Art Studio Program Lecture Series: Catherine Wagner
Today, 4:30 p.m., free
TCS Building (formerly the Art Annex)
As students, we are expected to make school the focal point of our lives – planning our schedules according to classes and units taken or devoting a good portion of our lives to earning a university education. This is precisely the kind of thing that interests photographer Catherine Wagner.
Wagner will appear as part of the Art Studio Program Lecture Series today at 4:30 p.m. in the Technocultural Studies Building (formerly the Art Annex). The event is free.
Known for her conceptual work in photography, Wagner examines influences on cultural identity, such as institutions of knowledge, science and technology. Her work is represented in the Museum of Modern Art and the Whitney Museum of American Art in New York as well as the Museum of Contemporary Art in Los Angeles. In 2001, Wagner made Time magazine’s list of Fine Arts Innovators of the year.
Wagner explained that her investigation of institutions can be closely linked with UC Davis. Her book American Classroom: The Photographs of Catherine Wagner addresses the ways in which our cultural identities are shaped and dictated by signs within institutional settings like the classroom.
“A lot of my work is really talking about how knowledge is transferred,” Wagner said. “In any institution of learning – UC Davis included – I’m looking at how these are set up and how knowledge is transferred within them.“
Wagner explained that simply the way in which classrooms are structured can influence the way in which knowledge is transferred.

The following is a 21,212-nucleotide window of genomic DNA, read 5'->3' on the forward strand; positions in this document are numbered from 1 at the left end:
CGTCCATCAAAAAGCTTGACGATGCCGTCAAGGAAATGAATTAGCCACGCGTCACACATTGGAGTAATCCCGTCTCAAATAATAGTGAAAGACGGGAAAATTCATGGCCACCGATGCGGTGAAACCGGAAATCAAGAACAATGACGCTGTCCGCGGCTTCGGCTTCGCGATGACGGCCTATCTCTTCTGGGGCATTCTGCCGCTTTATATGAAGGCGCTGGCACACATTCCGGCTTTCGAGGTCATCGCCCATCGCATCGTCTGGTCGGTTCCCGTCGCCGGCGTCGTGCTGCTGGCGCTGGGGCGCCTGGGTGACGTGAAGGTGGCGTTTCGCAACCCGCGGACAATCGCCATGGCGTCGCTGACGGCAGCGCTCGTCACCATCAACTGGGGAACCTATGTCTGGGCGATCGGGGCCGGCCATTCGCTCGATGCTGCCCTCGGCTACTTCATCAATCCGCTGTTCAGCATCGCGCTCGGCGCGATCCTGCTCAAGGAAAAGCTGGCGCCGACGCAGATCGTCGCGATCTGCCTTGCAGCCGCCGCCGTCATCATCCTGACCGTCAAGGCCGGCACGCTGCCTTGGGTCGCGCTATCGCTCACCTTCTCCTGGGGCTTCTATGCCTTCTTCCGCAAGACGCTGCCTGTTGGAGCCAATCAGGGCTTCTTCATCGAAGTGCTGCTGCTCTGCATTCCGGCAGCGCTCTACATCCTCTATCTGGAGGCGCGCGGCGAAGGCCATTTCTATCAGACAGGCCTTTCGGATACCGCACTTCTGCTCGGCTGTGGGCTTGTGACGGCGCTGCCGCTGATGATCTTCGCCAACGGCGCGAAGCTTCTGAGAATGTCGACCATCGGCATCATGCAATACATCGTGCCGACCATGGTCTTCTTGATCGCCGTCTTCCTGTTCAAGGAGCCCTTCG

One other concept Wagner looked at was the shift toward environmentally conscious green practices. Recent writings regarding the end of the light bulb inspired Wagner’s recent work, “A Narrative History of a Light Bulb.”
Wagner described the piece, which features arrangements of historic light bulbs provided by the Baltimore Museum of Industry, as an investigation into “the way that light plays an important role in our lives.“
She illustrated the process of photographing the light bulbs as “working with light to photograph light.”
“I was thinking a lot about the metaphor of the light bulb with the idea of knowledge or thinking,“ Wagner said. “Without light, our lives would be very different.“
Today’s lecture is a retrospective look at Wagner’s work, which in addition to photography, deals with writing and architecture. Darrin Martin, an assistant professor in the art studio department, eagerly anticipates Wagner’s visit.
“Her camera lens elicits a challenging repose to the things we think we already know, but have never truly had the opportunity to engage through their uncanny representations,” he said. “The way in which Wagner focuses upon very specific interests but keeps them alive and fresh through the framing of her lens will hopefully be a creative inspiration to all the students that attend.“
Julia Elsas, graduate student coordinator for the 2008-2009 Art Studio Program Lecture Series, explained that the program functions as a way to address the isolation artists at Davis might feel.
“Wagner’s lecture, like the other artist lectures in our diverse [program] this year, provides exposure to and dialogue with an active national and international contemporary artist,“ Elsas said.
Wagner expressed her enthusiasm for lecturing to an audience of mostly students.
“People are at school because they are keenly aware of the times in which they live,” she said. “I always think that universities are ideal for this lecture because they’re primed for thinking, and thinking is the basis of my work.“
JULIA McCANDLESS can be reached at email@example.com.